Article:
Frederiksted

Overview

Introduction

Frederiksted, St. Croix, is smaller and quieter than Christiansted. As a result, visitors usually overlook it. The tourist office and local businesses are trying to remedy this by hosting minicarnivals whenever cruise ships are in port. Streets are blocked off for island bands, wildly dressed stilt walkers (known as Mocko Jumbies) stroll the streets, and restaurants show off their specialties at colorful booths. The best way to see the town is on a walking tour—be sure to pick up a guide map at the tourism kiosk by the pier. Many of Frederiksted's wonderful old wooden buildings are adorned with gingerbread moldings and enclosed stairs on the exterior walls, in contrast to Christiansted's plainer architecture. The reason for this dates from 1878, when angry workers, frustrated with unfair labor laws, marched into Frederiksted and burned the town. It was rebuilt in the ornamental style of the late 19th century.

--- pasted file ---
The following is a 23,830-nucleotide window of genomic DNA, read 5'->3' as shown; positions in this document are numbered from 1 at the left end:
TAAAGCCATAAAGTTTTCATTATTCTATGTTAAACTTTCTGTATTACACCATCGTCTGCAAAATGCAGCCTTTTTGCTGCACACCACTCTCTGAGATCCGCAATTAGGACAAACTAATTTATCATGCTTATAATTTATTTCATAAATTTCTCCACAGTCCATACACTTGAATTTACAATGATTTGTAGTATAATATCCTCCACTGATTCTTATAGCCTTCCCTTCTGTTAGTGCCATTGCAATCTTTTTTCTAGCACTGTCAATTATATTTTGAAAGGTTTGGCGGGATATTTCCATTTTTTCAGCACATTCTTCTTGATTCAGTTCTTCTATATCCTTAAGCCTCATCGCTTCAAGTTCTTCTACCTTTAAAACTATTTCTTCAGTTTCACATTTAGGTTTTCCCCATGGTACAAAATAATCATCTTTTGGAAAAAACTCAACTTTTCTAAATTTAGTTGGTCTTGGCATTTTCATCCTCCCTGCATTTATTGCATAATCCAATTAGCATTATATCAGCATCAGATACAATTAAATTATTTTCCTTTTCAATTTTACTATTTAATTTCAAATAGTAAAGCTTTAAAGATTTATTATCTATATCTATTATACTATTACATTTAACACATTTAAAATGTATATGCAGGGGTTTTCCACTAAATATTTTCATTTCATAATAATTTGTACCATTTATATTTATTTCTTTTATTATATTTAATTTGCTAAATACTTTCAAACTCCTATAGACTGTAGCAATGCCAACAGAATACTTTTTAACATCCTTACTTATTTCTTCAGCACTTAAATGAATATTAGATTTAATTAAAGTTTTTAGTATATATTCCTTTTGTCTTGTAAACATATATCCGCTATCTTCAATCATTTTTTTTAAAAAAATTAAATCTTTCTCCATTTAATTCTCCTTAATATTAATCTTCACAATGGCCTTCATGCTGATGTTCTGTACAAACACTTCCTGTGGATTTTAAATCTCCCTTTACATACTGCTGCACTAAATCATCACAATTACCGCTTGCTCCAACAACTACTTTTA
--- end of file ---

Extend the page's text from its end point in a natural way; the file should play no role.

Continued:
The town's most imposing structure is Fort Frederik, built in the 1750s and painted a menacing deep red. The fort, which claims to have been the first to sound a foreign salute to the U.S. flag in 1776, has a museum and an art gallery with rotating exhibits of local art. It was there that, after the 1848 uprising, Danish Gov. Peter von Scholten made history by freeing the slaves.

Across from Fort Frederik is the Customs House, an 18th-century building with a two-story gallery added on in the 19th century. The plaza in front of the building, facing the sea, has as its centerpiece a statue of Buddhoe, the voluble spokesman for the rights of his fellow slaves. St. Patrick's Catholic Church on Prince Street dates from the mid-1800s and is made of coral.

The city's harbor is spectacular—keep your camera handy. Strand Street, near the waterfront, is the main commercial thoroughfare. It has a few shops and cafes along one side and has a shallow park at the water's edge, with parks and benches.

Take a drive through the rain forest on Route 76, stopping at St. Croix Leap to watch woodworkers in action. If it's a hot day in town, this shady route provides a cooling respite.

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